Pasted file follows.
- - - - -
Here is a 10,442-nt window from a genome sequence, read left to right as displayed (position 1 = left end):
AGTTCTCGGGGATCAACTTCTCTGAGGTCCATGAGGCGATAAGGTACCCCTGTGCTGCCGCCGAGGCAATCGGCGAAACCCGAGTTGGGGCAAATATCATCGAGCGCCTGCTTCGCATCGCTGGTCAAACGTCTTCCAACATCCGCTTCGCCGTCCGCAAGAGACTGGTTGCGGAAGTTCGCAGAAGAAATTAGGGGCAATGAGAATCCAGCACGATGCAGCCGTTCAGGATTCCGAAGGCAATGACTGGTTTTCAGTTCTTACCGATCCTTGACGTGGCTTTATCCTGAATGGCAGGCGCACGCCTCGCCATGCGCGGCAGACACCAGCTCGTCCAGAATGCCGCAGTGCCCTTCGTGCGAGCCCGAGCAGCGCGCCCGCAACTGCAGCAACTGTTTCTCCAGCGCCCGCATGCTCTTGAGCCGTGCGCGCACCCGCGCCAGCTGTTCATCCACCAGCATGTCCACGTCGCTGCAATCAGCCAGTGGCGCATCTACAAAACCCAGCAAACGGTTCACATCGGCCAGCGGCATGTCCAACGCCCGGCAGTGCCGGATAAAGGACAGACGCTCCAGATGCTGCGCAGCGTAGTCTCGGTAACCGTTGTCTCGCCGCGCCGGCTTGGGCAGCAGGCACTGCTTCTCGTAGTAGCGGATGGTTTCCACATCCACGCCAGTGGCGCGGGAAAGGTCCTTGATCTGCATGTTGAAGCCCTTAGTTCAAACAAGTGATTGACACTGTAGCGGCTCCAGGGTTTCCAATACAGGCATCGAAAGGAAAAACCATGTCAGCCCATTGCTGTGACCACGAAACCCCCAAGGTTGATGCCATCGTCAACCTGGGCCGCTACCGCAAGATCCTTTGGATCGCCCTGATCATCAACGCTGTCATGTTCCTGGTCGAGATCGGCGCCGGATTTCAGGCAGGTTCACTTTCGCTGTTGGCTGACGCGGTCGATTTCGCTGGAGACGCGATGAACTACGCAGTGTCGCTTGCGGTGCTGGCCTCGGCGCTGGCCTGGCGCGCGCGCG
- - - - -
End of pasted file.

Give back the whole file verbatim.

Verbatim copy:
Here is a 10,442-nt window from a genome sequence, read left to right as displayed (position 1 = left end):
AGTTCTCGGGGATCAACTTCTCTGAGGTCCATGAGGCGATAAGGTACCCCTGTGCTGCCGCCGAGGCAATCGGCGAAACCCGAGTTGGGGCAAATATCATCGAGCGCCTGCTTCGCATCGCTGGTCAAACGTCTTCCAACATCCGCTTCGCCGTCCGCAAGAGACTGGTTGCGGAAGTTCGCAGAAGAAATTAGGGGCAATGAGAATCCAGCACGATGCAGCCGTTCAGGATTCCGAAGGCAATGACTGGTTTTCAGTTCTTACCGATCCTTGACGTGGCTTTATCCTGAATGGCAGGCGCACGCCTCGCCATGCGCGGCAGACACCAGCTCGTCCAGAATGCCGCAGTGCCCTTCGTGCGAGCCCGAGCAGCGCGCCCGCAACTGCAGCAACTGTTTCTCCAGCGCCCGCATGCTCTTGAGCCGTGCGCGCACCCGCGCCAGCTGTTCATCCACCAGCATGTCCACGTCGCTGCAATCAGCCAGTGGCGCATCTACAAAACCCAGCAAACGGTTCACATCGGCCAGCGGCATGTCCAACGCCCGGCAGTGCCGGATAAAGGACAGACGCTCCAGATGCTGCGCAGCGTAGTCTCGGTAACCGTTGTCTCGCCGCGCCGGCTTGGGCAGCAGGCACTGCTTCTCGTAGTAGCGGATGGTTTCCACATCCACGCCAGTGGCGCGGGAAAGGTCCTTGATCTGCATGTTGAAGCCCTTAGTTCAAACAAGTGATTGACACTGTAGCGGCTCCAGGGTTTCCAATACAGGCATCGAAAGGAAAAACCATGTCAGCCCATTGCTGTGACCACGAAACCCCCAAGGTTGATGCCATCGTCAACCTGGGCCGCTACCGCAAGATCCTTTGGATCGCCCTGATCATCAACGCTGTCATGTTCCTGGTCGAGATCGGCGCCGGATTTCAGGCAGGTTCACTTTCGCTGTTGGCTGACGCGGTCGATTTCGCTGGAGACGCGATGAACTACGCAGTGTCGCTTGCGGTGCTGGCCTCGGCGCTGGCCTGGCGCGCGCGCG